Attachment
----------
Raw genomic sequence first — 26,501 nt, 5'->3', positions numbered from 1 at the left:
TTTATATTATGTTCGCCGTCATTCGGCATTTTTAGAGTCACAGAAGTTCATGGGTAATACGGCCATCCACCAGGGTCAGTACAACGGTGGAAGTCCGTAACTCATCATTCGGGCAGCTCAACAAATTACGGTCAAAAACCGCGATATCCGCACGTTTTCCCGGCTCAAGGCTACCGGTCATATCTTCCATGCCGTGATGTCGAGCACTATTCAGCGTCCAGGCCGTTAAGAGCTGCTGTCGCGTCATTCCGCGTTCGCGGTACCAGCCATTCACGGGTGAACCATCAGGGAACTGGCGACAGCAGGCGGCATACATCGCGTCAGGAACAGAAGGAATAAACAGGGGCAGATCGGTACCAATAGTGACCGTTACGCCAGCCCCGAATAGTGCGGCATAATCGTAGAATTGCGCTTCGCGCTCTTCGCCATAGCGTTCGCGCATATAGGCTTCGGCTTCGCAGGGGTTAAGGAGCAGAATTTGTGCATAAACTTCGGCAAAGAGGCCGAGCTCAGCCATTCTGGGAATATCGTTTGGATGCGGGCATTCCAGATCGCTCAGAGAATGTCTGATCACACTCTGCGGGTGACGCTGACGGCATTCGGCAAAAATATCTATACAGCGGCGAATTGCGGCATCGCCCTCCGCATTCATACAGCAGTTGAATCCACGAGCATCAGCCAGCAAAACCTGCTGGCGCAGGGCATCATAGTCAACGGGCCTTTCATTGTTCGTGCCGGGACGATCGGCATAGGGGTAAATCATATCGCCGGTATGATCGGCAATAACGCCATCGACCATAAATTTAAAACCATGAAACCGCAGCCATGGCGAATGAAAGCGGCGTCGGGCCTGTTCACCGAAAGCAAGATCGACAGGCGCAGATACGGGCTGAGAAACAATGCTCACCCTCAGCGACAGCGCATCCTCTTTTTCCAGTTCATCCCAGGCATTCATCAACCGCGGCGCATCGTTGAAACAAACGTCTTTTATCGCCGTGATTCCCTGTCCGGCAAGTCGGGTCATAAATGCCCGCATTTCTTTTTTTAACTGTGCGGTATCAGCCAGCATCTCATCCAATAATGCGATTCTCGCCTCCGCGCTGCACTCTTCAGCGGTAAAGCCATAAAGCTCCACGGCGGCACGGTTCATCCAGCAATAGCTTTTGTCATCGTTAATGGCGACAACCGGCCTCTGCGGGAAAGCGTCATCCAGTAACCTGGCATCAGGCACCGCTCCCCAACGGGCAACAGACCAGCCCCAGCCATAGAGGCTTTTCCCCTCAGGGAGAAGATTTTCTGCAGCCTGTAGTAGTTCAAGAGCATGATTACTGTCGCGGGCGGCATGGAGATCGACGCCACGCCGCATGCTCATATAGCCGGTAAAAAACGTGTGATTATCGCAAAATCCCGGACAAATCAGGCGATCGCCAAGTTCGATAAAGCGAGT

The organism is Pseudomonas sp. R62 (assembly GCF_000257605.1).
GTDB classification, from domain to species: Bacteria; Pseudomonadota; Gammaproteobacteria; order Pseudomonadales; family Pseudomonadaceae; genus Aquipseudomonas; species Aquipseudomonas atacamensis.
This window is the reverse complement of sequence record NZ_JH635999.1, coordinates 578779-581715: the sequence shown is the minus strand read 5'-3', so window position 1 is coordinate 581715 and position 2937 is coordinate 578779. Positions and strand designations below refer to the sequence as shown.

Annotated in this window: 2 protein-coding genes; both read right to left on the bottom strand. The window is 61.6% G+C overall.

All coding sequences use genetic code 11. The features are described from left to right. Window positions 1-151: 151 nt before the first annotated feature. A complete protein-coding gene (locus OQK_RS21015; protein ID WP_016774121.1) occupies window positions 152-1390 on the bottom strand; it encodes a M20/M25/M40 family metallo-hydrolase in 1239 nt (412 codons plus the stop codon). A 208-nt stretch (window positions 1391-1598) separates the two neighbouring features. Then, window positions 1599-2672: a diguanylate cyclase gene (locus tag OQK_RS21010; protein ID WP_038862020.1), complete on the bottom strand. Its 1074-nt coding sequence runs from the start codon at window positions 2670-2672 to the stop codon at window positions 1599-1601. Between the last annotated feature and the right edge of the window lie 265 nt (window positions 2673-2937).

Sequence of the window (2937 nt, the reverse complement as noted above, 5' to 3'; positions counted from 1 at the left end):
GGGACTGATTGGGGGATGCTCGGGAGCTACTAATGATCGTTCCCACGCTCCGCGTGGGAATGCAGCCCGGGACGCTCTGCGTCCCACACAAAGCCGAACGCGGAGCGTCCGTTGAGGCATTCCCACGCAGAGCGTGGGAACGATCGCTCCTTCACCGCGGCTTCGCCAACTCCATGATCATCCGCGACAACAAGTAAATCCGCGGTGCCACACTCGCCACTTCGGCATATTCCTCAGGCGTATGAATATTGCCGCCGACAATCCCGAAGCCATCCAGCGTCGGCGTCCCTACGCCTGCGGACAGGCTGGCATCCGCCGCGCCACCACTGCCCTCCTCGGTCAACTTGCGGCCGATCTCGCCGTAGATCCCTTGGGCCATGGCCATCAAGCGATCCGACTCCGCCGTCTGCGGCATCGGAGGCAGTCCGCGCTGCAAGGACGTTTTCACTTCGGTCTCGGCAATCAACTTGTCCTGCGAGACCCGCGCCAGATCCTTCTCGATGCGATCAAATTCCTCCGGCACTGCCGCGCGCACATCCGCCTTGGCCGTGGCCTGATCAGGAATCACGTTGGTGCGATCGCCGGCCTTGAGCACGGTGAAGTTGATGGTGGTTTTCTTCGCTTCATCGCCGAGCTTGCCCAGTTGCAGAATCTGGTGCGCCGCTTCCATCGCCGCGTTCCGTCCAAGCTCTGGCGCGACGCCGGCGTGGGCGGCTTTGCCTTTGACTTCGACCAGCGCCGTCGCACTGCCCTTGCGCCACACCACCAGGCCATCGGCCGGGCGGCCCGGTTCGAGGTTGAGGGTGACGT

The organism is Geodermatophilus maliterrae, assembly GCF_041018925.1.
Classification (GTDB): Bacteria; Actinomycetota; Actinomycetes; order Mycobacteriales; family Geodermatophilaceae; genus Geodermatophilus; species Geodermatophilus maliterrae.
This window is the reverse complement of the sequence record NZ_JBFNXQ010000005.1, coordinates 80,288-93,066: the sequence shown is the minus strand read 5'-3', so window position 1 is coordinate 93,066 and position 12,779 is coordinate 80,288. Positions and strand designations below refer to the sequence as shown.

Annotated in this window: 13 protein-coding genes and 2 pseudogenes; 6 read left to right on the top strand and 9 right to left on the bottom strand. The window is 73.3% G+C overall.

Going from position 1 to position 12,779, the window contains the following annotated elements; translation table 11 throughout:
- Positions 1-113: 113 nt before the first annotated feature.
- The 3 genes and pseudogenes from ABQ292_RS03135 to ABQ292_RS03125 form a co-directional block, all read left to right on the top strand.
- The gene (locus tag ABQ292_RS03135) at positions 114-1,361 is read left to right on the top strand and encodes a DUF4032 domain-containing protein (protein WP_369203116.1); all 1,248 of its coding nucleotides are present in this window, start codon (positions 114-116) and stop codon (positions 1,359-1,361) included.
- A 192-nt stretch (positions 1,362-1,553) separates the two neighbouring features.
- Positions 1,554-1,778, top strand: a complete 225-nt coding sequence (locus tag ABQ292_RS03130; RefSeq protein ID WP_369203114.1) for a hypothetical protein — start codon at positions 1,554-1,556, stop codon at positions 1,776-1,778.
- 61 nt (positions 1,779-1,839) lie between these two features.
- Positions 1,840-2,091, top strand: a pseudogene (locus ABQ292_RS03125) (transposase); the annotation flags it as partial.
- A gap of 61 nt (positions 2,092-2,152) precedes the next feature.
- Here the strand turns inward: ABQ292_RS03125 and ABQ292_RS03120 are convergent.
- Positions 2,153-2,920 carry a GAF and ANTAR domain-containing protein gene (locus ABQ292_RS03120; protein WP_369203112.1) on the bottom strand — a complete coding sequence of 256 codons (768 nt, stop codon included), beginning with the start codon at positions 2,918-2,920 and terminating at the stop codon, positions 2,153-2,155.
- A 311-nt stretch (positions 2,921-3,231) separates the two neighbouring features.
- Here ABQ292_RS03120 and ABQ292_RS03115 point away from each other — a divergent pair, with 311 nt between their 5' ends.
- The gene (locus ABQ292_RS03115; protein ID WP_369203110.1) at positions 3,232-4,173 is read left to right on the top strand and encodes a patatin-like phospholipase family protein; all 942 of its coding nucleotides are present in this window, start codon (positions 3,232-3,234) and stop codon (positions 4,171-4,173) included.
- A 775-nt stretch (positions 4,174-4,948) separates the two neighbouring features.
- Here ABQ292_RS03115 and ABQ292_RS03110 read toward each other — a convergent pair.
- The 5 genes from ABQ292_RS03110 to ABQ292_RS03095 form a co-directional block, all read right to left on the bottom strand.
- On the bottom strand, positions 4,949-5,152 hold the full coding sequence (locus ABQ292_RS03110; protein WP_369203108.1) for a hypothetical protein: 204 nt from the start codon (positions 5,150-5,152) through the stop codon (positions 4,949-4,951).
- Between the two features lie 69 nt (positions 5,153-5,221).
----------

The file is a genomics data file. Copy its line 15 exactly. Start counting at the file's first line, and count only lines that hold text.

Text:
- Positions 1-113: 113 nt before the first annotated feature.